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Goodbye Mum

always hope banksy

always hope banksy

 

Originally posted on A Residence blog – comments have not been carried over

After I posted that my mum was going into a hospice I recieved so many words of support, here and in my offline life, all of them perfect in their own way, despite people’s pleas that they didn’t know what to say. Thank you.

My amazing mum died in the hospice on Thursday 27th January 2011.  She was peaceful and we were with her.  The hospice was amazing, mum’s care was fantastic, but they also care for relatives too.  It doesn’t make it less sad, but it makes it calmer.

I could write a million blog posts on the experiences of the last few weeks, one will never do it justice.

My mum was amazing and inspirational. She was so thoughtful, so interested in everyone she met. She was so positive despite cancer. She taught me a million and one things which I’ve been scribbling down furiously.

My friend sent me this Banksy as a card, its the image my parents also sent me for my birthday card last year (cool parents huh?)  It reminded me my mum used to read to me from a book about a French boy with a magic red ballon. It’s a book based on a film from her child hood.  I read it to her last week.  At the end the little boy floats off in a bunch of ballons.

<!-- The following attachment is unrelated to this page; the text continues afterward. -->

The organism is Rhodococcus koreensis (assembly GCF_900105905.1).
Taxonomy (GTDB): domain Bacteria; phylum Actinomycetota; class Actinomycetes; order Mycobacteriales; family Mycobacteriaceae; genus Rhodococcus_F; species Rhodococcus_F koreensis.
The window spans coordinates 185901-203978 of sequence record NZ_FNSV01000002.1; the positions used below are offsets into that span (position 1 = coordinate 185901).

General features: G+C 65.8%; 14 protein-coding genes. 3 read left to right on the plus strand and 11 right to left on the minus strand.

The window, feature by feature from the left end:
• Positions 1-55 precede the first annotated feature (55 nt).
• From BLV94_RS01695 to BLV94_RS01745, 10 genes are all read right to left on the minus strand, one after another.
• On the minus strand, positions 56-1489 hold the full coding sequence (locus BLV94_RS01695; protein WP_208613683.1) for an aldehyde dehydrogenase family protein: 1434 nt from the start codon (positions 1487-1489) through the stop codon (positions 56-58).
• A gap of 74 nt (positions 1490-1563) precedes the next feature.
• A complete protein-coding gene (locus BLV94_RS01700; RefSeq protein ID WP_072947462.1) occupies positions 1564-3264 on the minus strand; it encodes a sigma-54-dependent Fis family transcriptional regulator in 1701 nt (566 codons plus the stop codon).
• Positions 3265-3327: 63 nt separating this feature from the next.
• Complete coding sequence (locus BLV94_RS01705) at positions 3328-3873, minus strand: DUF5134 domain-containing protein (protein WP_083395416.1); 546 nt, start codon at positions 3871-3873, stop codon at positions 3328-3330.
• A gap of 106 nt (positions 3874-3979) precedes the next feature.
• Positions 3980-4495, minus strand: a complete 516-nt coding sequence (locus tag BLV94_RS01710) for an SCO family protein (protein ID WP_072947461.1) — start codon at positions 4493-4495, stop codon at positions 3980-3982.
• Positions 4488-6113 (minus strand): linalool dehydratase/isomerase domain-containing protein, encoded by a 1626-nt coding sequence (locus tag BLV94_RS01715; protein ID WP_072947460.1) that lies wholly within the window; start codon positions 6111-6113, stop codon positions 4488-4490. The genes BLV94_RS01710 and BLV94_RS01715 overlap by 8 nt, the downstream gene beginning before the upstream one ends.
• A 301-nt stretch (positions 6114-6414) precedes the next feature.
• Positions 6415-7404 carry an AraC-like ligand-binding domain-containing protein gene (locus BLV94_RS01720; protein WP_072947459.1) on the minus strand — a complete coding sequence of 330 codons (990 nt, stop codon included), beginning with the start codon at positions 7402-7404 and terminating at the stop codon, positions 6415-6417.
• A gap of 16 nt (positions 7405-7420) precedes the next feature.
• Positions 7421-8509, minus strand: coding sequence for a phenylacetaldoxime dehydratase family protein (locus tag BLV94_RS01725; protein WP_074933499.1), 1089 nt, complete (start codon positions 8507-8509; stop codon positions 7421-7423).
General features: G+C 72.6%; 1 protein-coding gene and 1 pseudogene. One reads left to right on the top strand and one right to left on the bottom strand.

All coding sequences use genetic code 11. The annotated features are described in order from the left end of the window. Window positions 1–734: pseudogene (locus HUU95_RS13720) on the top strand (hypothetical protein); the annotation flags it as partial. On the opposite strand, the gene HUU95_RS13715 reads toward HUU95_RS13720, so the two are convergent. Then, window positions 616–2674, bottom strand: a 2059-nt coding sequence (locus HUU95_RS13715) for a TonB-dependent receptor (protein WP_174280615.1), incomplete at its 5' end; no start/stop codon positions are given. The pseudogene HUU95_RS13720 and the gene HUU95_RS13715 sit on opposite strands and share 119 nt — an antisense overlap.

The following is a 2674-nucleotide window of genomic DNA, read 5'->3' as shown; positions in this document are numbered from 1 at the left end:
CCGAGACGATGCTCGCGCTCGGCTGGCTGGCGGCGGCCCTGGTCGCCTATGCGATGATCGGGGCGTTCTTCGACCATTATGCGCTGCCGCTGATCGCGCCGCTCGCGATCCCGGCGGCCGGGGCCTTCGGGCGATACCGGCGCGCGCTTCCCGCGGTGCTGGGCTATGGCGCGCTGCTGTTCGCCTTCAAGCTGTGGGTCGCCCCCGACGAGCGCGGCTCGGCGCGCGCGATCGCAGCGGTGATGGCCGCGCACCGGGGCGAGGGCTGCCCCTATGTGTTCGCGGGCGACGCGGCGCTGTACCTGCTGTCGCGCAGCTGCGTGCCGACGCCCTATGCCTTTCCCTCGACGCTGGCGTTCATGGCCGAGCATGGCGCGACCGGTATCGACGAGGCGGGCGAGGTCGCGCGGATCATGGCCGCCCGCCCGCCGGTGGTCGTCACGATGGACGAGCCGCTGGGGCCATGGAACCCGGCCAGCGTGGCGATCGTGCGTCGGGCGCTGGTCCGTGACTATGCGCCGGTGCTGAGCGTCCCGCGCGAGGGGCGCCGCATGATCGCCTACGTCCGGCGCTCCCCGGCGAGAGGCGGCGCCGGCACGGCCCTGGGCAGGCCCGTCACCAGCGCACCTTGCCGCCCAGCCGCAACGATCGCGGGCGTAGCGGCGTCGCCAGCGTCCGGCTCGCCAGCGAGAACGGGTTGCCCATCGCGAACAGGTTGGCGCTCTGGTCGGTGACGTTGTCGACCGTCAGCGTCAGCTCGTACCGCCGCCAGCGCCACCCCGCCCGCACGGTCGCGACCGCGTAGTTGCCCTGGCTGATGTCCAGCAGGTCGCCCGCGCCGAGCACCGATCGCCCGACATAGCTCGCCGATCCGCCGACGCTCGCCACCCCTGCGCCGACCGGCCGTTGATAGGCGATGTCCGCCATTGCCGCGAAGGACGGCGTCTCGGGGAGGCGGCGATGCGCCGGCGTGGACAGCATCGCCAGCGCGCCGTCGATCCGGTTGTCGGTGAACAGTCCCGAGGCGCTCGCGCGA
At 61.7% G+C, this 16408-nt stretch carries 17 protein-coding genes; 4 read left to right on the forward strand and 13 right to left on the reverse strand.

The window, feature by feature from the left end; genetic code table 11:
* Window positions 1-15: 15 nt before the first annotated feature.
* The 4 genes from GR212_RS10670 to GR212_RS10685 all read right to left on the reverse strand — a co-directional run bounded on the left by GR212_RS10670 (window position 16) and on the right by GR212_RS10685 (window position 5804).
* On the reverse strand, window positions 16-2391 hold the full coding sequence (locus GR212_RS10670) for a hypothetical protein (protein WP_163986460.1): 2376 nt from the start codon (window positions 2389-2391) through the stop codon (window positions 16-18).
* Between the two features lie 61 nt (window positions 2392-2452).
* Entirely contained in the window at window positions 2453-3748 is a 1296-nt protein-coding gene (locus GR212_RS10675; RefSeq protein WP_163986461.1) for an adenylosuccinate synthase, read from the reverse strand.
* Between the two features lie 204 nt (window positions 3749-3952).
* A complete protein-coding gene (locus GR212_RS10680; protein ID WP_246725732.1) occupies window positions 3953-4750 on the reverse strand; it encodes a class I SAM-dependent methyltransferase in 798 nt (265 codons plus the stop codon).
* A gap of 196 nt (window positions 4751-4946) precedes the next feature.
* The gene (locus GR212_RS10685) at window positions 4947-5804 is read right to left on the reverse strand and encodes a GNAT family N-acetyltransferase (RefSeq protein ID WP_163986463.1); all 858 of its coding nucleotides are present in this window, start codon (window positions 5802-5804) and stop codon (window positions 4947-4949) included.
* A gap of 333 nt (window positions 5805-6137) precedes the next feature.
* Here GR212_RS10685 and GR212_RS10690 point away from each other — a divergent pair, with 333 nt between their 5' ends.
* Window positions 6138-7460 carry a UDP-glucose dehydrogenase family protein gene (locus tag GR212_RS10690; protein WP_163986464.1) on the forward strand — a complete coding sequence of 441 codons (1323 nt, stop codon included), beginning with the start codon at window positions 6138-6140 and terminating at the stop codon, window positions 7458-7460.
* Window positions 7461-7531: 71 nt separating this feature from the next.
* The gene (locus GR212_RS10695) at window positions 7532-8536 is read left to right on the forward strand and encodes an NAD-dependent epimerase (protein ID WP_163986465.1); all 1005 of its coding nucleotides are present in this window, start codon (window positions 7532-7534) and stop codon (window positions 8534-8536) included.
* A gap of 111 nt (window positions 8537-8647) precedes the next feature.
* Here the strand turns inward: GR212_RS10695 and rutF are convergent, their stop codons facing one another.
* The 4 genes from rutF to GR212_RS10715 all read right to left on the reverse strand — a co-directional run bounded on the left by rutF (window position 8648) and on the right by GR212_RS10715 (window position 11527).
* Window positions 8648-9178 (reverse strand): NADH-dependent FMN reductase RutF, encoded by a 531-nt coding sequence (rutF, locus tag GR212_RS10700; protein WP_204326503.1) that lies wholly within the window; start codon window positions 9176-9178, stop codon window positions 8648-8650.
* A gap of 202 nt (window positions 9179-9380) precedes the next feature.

I wish I could give the four year old this image of Gran drifting away in a bunch of ballons, but I read up and everything points to honesty.  We read Goodbye Mousie and Always and Forever.  Miss L is stunning us all with her understanding and sensitivity.  I’m not sure about taking her to the funeral (a humanist ceremony) but I know she needs something.  I would love to hear about any experiences with this age group.

One of the things my mum taught me was the importance of rites of passage, that I could create my own ceremonies and rituals if I wanted.  I didn’t want to go to my PGCE degree ceremony after feeling like part of a herd of cattle at my first degree ceremony.  Instead we walked on Devil’s Dyke and she made me a daisy chain headdress and told me how proud she was.  Little things like that keep popping into my head, reminding me what an absolutely amazing woman she was.

When you are sorrowful look again in your heart,
and you shall see that in truth you are weeping

for that which has been your delight.Kahil Gibran

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1 Comment

  • Reply Helen Ugwu

    What a lovely post and tribute to your mum. What a wonderful memory you have of her on Devils Dyke. My mum too was inspirational, selfless, kind and brave. Sometimes I think I miss her more each day. Thanks for your blog. I’ll keep reading. X

    22/09/2015 at 6:18 am
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